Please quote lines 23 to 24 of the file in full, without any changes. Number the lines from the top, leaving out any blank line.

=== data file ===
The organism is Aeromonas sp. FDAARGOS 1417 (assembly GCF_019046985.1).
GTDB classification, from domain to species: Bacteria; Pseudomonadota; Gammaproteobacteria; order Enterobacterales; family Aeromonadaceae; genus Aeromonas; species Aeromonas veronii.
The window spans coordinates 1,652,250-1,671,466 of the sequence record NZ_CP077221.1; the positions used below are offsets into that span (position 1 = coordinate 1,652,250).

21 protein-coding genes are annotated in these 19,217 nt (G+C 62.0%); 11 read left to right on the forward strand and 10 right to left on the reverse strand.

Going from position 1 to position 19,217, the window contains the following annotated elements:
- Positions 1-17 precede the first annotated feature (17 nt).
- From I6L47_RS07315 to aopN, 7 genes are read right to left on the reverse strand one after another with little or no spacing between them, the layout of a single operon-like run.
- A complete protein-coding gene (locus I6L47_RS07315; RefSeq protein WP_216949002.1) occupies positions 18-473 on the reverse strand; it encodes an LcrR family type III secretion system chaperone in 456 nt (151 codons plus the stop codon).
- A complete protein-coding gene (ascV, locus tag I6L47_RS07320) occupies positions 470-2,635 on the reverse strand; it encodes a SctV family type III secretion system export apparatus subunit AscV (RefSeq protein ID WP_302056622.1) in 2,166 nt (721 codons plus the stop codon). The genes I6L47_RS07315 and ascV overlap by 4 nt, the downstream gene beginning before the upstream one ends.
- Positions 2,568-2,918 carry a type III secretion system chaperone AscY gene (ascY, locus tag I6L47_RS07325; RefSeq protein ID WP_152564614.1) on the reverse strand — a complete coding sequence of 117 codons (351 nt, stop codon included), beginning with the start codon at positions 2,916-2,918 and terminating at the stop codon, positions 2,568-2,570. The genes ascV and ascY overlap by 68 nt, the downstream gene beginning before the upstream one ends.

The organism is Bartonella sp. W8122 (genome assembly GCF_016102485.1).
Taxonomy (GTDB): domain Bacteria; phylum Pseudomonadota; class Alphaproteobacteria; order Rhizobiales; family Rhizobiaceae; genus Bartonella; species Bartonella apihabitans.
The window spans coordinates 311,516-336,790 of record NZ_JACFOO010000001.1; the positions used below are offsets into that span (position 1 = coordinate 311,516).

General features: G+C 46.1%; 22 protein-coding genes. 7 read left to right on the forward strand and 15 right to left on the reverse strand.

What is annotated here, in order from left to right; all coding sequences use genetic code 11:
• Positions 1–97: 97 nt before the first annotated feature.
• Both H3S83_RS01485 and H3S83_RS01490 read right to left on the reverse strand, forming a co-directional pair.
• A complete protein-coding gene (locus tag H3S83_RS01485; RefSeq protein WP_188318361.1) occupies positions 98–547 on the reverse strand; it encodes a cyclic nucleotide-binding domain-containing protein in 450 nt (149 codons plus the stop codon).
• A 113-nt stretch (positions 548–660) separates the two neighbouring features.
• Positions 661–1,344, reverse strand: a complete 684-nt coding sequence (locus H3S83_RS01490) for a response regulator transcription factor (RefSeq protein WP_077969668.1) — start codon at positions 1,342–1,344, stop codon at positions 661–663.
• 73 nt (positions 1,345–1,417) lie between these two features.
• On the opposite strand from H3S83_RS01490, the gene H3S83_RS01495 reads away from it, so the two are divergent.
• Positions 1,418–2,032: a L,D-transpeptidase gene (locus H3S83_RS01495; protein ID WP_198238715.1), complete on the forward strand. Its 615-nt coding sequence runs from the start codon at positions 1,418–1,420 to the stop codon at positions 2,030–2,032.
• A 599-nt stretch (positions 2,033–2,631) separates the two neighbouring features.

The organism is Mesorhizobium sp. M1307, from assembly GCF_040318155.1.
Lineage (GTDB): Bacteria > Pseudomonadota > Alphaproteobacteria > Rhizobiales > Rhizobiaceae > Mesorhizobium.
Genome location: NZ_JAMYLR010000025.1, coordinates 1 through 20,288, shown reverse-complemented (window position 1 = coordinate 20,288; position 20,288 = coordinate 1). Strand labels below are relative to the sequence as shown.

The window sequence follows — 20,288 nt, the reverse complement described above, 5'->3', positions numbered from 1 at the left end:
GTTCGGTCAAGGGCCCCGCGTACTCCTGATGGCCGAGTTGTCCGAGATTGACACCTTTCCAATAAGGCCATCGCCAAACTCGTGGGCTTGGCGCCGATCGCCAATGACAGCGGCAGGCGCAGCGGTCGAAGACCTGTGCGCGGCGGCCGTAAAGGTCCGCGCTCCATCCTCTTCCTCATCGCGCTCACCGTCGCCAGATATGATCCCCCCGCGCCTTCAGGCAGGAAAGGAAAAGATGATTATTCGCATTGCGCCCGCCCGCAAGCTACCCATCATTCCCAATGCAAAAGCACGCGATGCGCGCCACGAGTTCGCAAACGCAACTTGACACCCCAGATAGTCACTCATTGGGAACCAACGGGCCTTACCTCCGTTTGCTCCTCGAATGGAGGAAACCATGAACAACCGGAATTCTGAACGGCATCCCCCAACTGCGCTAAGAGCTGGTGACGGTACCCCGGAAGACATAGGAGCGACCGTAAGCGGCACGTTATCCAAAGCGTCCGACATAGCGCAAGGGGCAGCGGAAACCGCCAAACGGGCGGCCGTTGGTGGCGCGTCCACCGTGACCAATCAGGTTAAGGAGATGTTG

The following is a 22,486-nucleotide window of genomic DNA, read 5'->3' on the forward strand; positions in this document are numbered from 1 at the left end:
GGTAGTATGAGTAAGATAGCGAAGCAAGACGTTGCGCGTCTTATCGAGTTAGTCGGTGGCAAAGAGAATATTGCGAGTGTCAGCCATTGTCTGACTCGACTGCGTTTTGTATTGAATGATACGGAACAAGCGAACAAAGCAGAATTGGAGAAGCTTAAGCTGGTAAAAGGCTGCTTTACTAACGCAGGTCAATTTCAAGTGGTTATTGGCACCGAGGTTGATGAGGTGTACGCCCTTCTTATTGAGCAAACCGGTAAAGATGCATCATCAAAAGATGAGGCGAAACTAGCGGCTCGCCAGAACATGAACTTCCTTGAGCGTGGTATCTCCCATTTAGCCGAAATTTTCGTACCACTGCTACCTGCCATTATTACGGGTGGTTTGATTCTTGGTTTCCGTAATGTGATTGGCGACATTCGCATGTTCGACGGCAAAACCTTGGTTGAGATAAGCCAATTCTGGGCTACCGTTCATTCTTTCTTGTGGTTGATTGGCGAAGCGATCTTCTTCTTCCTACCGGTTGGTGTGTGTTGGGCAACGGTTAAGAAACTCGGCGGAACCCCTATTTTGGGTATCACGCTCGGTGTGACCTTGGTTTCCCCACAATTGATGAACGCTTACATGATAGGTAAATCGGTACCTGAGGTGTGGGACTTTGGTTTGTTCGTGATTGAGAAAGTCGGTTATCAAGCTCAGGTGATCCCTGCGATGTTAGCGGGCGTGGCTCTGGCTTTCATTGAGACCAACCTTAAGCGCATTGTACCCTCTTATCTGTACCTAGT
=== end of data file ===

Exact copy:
• Positions 1,418–2,032: a L,D-transpeptidase gene (locus H3S83_RS01495; protein ID WP_198238715.1), complete on the forward strand. Its 615-nt coding sequence runs from the start codon at positions 1,418–1,420 to the stop codon at positions 2,030–2,032.
• A 599-nt stretch (positions 2,033–2,631) separates the two neighbouring features.